It's a Tech Revolution in Cardiac Care

It's a Tech Revolution in Cardiac Care

By, Dr. Shreetal Rajan Nair
Consultant – Cardiology
Meitra Hospital, Calicut

Technological innovations has created a revolution in the health care sector and changed the way how diseases are viewed and managed across the world. Cardiovascular science has advanced so far that the diagnosis and treatment has not only become simple but health information is available at the finger tips of both the health care provider and health care receiver. 

Starting from the age old tradition when teaching was limited to the patient bedside, we are living in the age of electronic gadgets and internet where diagnosis and treatment is possible anywhere in the world even from a pocket mobile. The global health care has been miniaturized as a result of these innovations. Cardiovascular medicine is undergoing radical changes day by day as a result of the vast amount of information and resources being channeled into the field across the globe. Important advances are being made in all areas starting from acute ischaemic syndromes to heart failure and end of life care.

The Evolution of Cardiovascular Science
Before the advent of the stethoscope, heart sounds were heard by putting the ear to the chest wall of the subject. Then came the stethoscope, the main tool for the diagnosis of diseases related to the heart. It was invented in France in 1816 by René Laennec at the Necker-Enfants Malades Hospital in Paris.

However its importance is coming down day by day all because of technological advancement. The first diagnostic coronary angiogram was performed by Dr. Mason Sones in 1958. This was followed by the first balloon angioplasty procedure on a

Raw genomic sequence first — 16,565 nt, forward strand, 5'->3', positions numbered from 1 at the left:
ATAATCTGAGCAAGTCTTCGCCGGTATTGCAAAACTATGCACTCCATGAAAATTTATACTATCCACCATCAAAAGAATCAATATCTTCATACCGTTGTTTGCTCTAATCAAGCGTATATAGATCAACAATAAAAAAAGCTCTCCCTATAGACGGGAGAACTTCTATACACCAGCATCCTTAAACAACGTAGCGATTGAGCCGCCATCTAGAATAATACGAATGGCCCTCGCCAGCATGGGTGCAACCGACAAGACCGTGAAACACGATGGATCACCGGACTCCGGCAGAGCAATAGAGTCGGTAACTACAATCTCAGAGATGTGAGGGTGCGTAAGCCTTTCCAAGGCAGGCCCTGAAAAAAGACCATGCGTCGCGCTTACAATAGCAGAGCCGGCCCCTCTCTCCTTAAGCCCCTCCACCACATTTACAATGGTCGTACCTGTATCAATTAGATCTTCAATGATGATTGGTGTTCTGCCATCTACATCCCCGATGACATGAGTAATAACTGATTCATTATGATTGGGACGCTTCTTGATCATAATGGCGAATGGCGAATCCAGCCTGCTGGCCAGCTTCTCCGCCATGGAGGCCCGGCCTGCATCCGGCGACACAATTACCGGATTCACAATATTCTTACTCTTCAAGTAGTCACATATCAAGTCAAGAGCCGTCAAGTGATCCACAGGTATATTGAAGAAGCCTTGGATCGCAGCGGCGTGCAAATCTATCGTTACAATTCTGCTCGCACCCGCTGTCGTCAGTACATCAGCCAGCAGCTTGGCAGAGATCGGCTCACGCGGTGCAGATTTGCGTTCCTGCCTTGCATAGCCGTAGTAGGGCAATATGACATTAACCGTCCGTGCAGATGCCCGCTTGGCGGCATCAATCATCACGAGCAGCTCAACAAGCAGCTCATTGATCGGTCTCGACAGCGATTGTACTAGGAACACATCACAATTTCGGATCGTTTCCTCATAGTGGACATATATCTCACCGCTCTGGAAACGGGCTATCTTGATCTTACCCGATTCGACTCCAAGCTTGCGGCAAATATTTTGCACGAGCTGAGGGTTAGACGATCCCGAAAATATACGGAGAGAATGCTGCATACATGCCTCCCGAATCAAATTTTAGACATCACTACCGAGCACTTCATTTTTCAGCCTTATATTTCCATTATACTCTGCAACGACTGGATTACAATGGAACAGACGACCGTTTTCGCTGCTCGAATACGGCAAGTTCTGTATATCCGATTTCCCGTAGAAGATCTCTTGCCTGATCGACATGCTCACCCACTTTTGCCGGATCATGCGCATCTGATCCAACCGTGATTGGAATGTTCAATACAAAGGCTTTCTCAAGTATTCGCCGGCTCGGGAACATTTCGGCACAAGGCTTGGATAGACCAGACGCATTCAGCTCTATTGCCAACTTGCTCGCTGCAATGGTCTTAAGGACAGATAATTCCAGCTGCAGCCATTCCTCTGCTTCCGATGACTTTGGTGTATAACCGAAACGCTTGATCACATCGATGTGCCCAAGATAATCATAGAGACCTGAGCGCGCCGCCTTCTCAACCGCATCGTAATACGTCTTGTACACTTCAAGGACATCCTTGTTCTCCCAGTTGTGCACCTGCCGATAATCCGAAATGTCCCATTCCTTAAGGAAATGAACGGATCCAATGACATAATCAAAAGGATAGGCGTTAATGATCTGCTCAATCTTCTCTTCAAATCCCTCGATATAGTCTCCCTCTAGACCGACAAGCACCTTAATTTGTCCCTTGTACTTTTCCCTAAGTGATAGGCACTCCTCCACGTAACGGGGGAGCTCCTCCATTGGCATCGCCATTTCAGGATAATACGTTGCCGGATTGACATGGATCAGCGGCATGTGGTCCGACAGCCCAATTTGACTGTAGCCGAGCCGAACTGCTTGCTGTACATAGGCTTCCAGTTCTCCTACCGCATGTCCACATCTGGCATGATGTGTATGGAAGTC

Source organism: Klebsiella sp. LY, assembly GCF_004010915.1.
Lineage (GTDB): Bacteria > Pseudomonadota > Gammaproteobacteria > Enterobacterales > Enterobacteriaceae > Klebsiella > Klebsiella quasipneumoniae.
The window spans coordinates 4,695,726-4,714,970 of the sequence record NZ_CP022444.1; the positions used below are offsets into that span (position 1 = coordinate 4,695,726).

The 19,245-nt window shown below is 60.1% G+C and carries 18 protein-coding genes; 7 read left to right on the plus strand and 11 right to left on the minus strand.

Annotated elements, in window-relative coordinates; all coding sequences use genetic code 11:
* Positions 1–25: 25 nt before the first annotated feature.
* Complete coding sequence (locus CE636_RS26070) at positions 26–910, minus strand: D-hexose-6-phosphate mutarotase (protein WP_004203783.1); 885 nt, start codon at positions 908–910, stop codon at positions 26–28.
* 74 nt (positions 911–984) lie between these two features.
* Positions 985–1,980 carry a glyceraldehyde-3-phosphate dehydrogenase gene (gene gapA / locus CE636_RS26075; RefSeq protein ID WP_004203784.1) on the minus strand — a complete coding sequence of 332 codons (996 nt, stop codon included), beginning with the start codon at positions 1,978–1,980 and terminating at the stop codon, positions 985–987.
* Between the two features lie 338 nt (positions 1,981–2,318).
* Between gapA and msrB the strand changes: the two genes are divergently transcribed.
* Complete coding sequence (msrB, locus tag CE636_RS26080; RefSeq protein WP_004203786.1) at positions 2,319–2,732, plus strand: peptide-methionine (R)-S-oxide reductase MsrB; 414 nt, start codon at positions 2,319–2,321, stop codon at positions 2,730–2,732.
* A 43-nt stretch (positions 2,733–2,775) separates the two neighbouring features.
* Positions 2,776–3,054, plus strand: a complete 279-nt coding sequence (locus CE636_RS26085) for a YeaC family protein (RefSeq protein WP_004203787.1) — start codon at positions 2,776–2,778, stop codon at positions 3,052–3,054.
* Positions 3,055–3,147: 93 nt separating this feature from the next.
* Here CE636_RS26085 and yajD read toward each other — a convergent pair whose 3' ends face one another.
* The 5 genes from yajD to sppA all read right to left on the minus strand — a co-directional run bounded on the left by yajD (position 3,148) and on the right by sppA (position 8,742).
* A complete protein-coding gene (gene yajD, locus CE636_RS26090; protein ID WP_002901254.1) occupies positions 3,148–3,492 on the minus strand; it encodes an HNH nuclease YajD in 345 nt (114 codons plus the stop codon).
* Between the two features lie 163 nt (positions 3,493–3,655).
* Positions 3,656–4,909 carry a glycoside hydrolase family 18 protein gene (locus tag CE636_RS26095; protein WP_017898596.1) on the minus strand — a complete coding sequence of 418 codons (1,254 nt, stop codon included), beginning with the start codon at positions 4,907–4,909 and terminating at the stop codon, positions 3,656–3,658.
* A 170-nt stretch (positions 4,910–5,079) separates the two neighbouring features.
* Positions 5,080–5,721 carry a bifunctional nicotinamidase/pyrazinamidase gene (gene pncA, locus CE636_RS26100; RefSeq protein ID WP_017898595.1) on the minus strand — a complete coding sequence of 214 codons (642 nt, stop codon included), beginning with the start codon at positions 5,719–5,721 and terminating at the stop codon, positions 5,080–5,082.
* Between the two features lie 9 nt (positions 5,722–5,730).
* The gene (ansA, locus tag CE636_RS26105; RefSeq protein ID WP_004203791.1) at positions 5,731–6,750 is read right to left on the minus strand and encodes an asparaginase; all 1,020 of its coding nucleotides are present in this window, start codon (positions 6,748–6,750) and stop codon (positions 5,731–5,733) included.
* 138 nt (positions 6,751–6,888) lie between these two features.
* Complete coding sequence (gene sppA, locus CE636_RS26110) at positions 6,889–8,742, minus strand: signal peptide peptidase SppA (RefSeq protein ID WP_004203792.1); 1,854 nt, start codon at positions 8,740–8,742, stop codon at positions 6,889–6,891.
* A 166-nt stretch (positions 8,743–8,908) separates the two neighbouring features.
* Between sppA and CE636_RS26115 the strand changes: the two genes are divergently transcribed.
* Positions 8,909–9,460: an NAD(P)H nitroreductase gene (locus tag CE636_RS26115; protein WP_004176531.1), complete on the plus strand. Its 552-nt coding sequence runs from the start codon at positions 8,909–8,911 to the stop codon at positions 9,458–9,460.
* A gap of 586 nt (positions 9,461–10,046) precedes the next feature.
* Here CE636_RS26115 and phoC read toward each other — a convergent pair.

coronary artery in Zurich, Switzerland, by Andreas Gruentzig, a German-born physician in 1977. Coronary artery bypass surgeries, valve replacement and heart transplants followed. In the 1980s most of the critical coronary artery disease was managed by coronary artery bypass surgeries (CABG). Now only 15% of the cases are managed by CABG for the same indication.

Catheter based technologies have improved so much that even valve replacements are performed via catheter based routes ( TAVR). Now we are living in an era where people walk with wearable gadgets and integrated systems that monitor, control and optimize the functions of the heart.

A Peep into the World of Technology
Advances in cardiovascular science can be stratified into 3 main areas:
1. Diagnostic technologies
2. Drug treatments
3. Interventions

The scenario has changed drastically from what was 50 years ago to the present day and we shall discuss how the management of heart diseases has evolved over the decades.

Diagnostic Technologies
Since the late 1990s, imaging in cardiovascular field has evolved from routine coronary angiography to computerized tomography [CT], cardiac magnetic resonance, electron-beam computerized tomography [EBCT], and advanced echocardiography. Intravascular coronary imaging techniques like IVUS (intravascular ultrasound) & OCT (optical coherence tomography) has created a revolution in the field of coronary angiography and angioplasty. Functional imaging techniques like Fracional flow reserve (FFR) has changed the way we manage atherosclerotic diseases.

3D electrophysiologic mapping techniques have in fact created a revolution the way rhythm disorders of the heart are managed and treated. Now hand-held biosensors capable of detecting a wide range of diseases within minutes by analyzing a drop of blood, urine, saliva, or breath have been introduced. This is in fact a “lab on a chip” (a miniature chemical laboratory as small as 3 mm square also called micro-chip) that detects the presence of particular proteins or gene expressions as well as compares patterns of genes or proteins characteristic of particular disease states. Microchips also are capable of detecting single-nucleotide polymorphisms (SNPs), which are patterns of gene expressions which can predict heart diseases.

Drug Treatment